Show $(Lu)(t) = \frac{1}{2}\int_{0}^{1}e^{-u(x)}(x+t)dx$ is in $C([0, 1])$ if u is in $C([0, 1])$

I am working with the following problem: Let $C([0, 1])$ be the set of all continous functions $u:[0, 1] \to \mathbb{R}$. For any $u$, define: $$(Lu)(t) = \frac{1}{2}\int_{0}^{1}e^{-u(x)}(x+t)dx$$ Show that $Lu \in C([0, 1])$.

The context for this problem is an introductionary course in real analysis.

I have made some observations: Since all functions $u \in C([0, 1])$ are continous and defined over a closed interval, u is a bounded function. By the fundamental theorem of calculus, the definite integral of a continous function of a bounded interval exists. We know $e^{-u(x)}$ is a continous function.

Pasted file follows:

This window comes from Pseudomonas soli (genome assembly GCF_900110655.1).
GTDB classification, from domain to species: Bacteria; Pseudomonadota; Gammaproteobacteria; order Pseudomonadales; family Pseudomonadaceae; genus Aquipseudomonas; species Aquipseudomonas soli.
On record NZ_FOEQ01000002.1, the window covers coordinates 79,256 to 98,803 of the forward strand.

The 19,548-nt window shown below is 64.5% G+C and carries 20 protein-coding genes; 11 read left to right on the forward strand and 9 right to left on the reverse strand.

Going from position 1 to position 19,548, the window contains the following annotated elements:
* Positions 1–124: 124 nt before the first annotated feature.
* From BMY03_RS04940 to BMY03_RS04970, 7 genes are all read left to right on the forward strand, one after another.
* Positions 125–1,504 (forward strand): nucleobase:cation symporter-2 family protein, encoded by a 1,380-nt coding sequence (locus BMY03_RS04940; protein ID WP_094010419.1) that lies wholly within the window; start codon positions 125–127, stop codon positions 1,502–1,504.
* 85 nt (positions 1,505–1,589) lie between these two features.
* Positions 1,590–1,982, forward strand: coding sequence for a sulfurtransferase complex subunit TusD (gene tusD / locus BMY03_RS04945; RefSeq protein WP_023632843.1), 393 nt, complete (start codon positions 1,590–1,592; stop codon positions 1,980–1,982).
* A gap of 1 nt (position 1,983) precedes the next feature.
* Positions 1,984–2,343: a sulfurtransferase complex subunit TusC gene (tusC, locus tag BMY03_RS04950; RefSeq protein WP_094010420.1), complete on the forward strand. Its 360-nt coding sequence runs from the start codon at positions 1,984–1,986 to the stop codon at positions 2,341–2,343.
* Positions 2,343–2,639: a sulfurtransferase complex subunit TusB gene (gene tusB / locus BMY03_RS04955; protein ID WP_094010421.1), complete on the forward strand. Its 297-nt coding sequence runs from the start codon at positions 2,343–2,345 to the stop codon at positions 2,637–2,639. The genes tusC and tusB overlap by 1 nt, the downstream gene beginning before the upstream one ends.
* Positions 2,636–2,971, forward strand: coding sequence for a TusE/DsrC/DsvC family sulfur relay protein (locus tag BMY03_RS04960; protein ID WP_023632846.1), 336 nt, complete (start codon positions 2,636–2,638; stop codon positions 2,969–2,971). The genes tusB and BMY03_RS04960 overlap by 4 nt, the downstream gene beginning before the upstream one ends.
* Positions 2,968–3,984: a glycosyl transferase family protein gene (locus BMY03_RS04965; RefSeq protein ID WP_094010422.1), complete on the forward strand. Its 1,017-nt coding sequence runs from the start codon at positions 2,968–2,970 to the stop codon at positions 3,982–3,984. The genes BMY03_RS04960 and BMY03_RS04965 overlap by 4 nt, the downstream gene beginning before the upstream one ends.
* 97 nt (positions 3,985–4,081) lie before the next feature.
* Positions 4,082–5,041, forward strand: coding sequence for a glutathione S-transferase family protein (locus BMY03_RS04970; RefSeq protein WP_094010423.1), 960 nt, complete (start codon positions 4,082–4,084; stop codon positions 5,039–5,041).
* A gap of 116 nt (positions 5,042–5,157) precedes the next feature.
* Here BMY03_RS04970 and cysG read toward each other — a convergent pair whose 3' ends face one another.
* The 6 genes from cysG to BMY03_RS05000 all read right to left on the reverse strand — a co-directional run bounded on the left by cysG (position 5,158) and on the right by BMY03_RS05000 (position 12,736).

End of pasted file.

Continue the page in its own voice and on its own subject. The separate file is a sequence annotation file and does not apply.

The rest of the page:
Intuitively, the problem statement seems to hold according to the vague points above. From the integral above, I get $$\frac{1}{2}\int_{0}^1e^{-u(x)}x dx +\frac{1}{2}\int_{0}^1e^{-u(x)}tdx$$ $$\implies Lu(t) =M +K\cdot t$$ for some constants $K, M \in \mathbb{R}$, which is a continous function in $C([0,1])$

I believe the argument should be more rigorous, but I am not sure what statements need to be explicitly proven.

Thank you!

Everything is O.K. With $M:=\frac{1}{2}\int_{0}^1e^{-u(x)}x dx$ and $K:= \frac{1}{2}\int_{0}^1e^{-u(x)}dx$ we have
$(Lu)(t) =M +K\cdot t$.